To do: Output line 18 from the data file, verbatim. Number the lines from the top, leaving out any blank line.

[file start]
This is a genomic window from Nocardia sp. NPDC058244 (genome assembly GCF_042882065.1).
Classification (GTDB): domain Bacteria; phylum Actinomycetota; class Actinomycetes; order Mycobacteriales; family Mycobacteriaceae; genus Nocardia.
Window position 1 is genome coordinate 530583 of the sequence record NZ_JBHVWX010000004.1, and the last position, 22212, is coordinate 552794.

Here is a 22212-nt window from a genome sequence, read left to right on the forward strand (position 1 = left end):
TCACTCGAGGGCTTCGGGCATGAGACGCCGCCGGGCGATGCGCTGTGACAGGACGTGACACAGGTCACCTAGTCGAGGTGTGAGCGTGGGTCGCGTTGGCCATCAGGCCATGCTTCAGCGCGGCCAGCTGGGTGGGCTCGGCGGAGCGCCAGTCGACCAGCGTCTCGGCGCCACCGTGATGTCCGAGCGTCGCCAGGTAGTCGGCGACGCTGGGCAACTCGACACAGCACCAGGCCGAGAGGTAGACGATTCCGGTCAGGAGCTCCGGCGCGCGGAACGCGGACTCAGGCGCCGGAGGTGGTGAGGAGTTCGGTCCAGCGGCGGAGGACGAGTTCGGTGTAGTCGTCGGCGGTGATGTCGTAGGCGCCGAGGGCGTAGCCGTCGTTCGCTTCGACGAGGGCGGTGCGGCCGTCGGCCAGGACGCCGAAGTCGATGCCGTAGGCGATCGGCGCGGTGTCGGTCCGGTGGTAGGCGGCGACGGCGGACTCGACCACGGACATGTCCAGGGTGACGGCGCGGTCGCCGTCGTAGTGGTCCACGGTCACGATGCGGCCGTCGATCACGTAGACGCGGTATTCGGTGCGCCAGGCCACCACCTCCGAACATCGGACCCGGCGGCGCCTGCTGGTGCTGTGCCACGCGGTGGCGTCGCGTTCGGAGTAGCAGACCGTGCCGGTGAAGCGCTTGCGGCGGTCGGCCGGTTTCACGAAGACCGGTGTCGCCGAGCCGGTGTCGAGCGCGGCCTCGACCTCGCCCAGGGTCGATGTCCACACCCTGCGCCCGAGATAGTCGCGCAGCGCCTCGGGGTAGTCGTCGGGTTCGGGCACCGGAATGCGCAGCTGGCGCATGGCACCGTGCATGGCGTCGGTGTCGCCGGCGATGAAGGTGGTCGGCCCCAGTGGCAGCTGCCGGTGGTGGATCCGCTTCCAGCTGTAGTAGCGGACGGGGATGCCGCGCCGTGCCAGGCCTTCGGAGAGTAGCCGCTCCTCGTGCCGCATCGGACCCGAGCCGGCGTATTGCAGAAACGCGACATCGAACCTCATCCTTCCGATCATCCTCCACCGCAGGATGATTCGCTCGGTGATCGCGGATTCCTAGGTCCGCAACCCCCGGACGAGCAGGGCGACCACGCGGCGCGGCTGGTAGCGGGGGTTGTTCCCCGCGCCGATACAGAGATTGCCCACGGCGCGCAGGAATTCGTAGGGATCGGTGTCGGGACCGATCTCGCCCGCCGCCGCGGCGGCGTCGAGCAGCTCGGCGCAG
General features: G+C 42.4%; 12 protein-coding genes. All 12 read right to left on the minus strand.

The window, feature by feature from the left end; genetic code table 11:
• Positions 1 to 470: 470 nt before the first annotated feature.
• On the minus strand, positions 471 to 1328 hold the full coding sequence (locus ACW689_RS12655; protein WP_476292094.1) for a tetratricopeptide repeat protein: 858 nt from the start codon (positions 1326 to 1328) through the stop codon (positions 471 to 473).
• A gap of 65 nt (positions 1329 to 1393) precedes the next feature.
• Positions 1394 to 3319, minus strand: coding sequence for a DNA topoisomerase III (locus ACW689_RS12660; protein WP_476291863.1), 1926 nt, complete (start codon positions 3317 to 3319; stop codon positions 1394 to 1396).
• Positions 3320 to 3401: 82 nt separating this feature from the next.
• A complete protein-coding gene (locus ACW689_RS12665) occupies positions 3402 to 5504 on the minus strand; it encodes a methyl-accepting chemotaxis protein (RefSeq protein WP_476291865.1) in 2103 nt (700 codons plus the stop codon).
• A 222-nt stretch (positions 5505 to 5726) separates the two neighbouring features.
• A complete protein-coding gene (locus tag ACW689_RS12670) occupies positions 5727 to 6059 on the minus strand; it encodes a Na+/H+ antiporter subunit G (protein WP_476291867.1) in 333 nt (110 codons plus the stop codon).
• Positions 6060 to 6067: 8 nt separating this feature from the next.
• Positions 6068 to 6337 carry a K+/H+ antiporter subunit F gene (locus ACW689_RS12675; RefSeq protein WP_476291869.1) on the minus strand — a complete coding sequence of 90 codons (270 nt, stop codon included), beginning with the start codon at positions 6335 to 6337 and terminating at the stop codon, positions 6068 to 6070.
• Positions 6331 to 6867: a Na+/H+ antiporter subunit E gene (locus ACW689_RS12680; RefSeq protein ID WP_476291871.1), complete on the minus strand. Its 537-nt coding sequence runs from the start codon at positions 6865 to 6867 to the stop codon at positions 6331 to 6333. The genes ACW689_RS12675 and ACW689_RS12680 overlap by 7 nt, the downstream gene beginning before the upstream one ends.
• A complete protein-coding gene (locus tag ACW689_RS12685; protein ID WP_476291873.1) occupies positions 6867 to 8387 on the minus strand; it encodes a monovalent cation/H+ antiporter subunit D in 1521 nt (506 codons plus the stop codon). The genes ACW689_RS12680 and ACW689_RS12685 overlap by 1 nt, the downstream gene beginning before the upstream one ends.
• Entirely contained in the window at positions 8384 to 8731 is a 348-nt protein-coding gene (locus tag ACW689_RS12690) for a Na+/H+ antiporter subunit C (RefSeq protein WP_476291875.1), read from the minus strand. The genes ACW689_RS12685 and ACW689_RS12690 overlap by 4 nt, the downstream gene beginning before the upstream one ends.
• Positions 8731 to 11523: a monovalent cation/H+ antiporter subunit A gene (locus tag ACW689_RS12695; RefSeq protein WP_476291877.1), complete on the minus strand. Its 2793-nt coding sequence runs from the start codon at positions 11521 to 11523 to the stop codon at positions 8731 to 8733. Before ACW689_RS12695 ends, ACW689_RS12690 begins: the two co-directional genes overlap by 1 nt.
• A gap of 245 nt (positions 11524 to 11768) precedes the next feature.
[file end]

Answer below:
• Positions 6331 to 6867: a Na+/H+ antiporter subunit E gene (locus ACW689_RS12680; RefSeq protein ID WP_476291871.1), complete on the minus strand. Its 537-nt coding sequence runs from the start codon at positions 6865 to 6867 to the stop codon at positions 6331 to 6333. The genes ACW689_RS12675 and ACW689_RS12680 overlap by 7 nt, the downstream gene beginning before the upstream one ends.